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Woman sues fertility specialist after AncestryDNA test revealed he was her real father

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A woman who took a popular AncestryDNA test found out that she her parent's fertility doctor was actually her biological father. That woman is now filing a lawsuit in Idaho against the doctor. (2013 file photo/Andrew Burton/Getty Images)

When a woman took an AncestryDNA test, it came back with unexpected results. It listed a man she had never heard of as a match for a potential parent-child relationship. At first, she assumed that the test was inaccurate. But when she asked her mother about the results, her mother immediately recognized the man’s name. It was her fertility doctor from decades earlier.

That woman is now filing a lawsuit in Idaho against the doctor.

In the 1980s, Kelli Rowlette’s parents were struggling to conceive and went to a specialist. The fertility doctor proposed that they use sperm from a donor selected by the couple, in addition to that of Rowlette’s father, to artificially inseminate her mother.

But the doctor swapped his own sperm out for that of the anonymous donor, despite not matching the description of the donor that they had selected. Rowlette’s parents had no idea that this had happened until their daughter’s AncestryDNA results came back. Kelli Rowlette is now 36 years old.

The doctor then continued to see the Rowlette's parents for a number of years. The lawsuit states that he “cried when Ms. Ashby [Rowlette’s mother] informed him that they were moving.”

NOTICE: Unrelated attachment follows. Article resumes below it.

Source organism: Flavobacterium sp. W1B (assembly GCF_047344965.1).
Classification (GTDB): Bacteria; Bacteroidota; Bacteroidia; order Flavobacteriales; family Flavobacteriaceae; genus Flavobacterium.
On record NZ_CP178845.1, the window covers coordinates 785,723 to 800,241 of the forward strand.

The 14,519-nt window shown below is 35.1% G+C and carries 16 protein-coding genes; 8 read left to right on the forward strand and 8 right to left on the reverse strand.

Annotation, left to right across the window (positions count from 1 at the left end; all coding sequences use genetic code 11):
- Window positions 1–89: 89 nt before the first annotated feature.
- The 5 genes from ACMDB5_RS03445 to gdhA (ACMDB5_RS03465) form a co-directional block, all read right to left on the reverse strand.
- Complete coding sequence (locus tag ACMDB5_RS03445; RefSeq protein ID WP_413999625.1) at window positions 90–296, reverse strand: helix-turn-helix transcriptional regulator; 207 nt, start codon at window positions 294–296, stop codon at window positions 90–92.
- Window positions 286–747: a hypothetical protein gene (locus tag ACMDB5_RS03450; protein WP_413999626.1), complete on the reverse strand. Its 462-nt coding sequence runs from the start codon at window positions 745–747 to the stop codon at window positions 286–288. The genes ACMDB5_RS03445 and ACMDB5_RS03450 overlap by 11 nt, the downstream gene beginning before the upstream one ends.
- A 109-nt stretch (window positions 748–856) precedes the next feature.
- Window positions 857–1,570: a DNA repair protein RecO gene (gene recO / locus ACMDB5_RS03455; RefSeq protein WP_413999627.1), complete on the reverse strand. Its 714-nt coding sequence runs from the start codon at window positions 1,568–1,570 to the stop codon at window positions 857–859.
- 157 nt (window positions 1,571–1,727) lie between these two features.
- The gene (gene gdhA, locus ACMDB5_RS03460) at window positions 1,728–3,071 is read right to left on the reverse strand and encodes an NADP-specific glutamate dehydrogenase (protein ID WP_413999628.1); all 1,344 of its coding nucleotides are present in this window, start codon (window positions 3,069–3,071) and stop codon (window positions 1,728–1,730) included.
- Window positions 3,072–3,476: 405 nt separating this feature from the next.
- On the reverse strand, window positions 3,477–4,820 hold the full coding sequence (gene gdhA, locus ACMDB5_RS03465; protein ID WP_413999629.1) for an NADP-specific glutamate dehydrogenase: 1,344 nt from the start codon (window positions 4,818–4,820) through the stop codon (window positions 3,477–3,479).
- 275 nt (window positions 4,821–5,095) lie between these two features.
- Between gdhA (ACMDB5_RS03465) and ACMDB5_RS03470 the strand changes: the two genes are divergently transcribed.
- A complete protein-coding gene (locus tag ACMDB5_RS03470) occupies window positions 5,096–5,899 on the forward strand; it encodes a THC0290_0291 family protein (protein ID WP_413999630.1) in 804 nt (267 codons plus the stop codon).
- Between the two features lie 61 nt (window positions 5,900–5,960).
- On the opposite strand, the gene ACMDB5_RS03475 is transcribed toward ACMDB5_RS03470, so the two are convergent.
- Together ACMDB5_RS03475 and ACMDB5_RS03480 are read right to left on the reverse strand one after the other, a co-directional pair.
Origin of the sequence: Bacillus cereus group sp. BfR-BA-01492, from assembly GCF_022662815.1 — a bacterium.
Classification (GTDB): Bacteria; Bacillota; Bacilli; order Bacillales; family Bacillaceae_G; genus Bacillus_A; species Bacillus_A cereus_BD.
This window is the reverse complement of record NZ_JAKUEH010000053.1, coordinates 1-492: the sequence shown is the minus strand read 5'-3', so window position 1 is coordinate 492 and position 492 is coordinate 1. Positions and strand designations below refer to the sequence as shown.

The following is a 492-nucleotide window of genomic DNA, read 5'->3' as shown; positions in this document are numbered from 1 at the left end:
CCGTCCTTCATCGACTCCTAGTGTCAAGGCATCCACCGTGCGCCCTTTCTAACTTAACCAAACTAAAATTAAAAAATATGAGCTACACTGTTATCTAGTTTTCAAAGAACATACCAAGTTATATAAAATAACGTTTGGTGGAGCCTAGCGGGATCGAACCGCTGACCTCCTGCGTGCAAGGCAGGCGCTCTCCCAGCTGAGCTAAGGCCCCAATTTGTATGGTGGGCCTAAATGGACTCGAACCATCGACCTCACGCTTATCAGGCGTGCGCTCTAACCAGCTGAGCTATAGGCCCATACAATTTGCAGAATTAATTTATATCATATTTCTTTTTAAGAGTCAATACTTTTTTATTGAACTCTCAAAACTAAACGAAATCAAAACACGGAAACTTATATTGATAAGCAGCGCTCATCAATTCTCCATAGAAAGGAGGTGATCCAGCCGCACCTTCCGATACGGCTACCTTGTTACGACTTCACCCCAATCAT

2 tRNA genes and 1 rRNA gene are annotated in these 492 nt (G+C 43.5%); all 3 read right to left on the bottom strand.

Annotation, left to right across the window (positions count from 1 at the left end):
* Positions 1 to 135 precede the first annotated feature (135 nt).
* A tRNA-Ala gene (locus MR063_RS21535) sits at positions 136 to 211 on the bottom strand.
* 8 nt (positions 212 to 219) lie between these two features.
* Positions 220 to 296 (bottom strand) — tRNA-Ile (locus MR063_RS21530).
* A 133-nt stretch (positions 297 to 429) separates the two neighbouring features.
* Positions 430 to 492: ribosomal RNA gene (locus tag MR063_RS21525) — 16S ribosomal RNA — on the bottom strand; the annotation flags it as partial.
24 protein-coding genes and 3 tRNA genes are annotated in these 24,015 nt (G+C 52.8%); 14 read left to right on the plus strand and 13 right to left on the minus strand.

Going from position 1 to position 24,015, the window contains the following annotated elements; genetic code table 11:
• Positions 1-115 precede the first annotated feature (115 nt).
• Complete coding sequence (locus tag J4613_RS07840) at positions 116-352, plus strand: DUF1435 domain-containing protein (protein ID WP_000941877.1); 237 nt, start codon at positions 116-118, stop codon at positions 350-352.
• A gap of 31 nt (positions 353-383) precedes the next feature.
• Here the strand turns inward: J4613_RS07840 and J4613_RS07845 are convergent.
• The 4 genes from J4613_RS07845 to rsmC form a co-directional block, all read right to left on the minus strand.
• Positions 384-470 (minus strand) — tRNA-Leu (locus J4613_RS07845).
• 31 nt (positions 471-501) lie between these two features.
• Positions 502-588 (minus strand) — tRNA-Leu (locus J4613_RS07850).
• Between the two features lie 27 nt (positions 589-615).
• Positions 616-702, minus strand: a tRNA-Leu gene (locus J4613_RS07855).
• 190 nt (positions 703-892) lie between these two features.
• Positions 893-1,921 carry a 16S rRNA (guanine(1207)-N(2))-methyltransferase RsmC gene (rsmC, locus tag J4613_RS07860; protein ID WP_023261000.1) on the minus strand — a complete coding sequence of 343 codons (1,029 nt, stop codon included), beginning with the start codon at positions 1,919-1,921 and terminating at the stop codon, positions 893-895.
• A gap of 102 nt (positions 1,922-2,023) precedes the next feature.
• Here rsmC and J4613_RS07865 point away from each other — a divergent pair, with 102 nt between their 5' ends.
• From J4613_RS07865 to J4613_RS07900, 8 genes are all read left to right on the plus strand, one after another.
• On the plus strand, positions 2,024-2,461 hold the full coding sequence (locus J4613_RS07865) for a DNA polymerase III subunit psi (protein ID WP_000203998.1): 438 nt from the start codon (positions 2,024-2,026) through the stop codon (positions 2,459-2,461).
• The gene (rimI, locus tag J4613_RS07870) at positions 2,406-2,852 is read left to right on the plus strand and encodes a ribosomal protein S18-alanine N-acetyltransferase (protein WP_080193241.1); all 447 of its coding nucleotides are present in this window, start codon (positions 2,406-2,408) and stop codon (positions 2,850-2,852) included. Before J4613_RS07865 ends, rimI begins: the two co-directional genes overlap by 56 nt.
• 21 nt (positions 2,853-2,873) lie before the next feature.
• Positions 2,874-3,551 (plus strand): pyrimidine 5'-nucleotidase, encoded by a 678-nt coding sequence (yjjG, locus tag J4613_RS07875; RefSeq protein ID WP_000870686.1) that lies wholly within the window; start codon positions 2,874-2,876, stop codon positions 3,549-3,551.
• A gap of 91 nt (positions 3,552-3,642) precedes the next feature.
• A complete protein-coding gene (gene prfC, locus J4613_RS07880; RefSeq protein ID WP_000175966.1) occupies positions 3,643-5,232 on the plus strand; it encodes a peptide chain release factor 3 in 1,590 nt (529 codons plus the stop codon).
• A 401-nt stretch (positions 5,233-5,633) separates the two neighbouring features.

When the test results came back, Rowlette told her mother that she was disappointed with “the unreliability of the service,” not realizing that the result had revealed her actual biological father.

After Rowlette’s mother recognized the name of the doctor on the test, her parents debated whether or not to tell her the news. Before they could decide, however, Rowlette came across a copy of her birth certificate and noticed that it was signed by the same person who came back as a match.

Now Rowlette is suing her parent’s former doctor, Gerald E. Mortimer, in a U.S.. District Court in Idaho for fraud and medical negligence.

According to a statement from Ancestry.com, the doctor could have hidden his actions by changing his privacy settings. “With Ancestry, customers maintain ownership and control over their DNA data. Anyone who takes a test can change their DNA matching settings at any time, meaning that if they opt out, their profile and relationship will not be visible to other customers,” the organization said.

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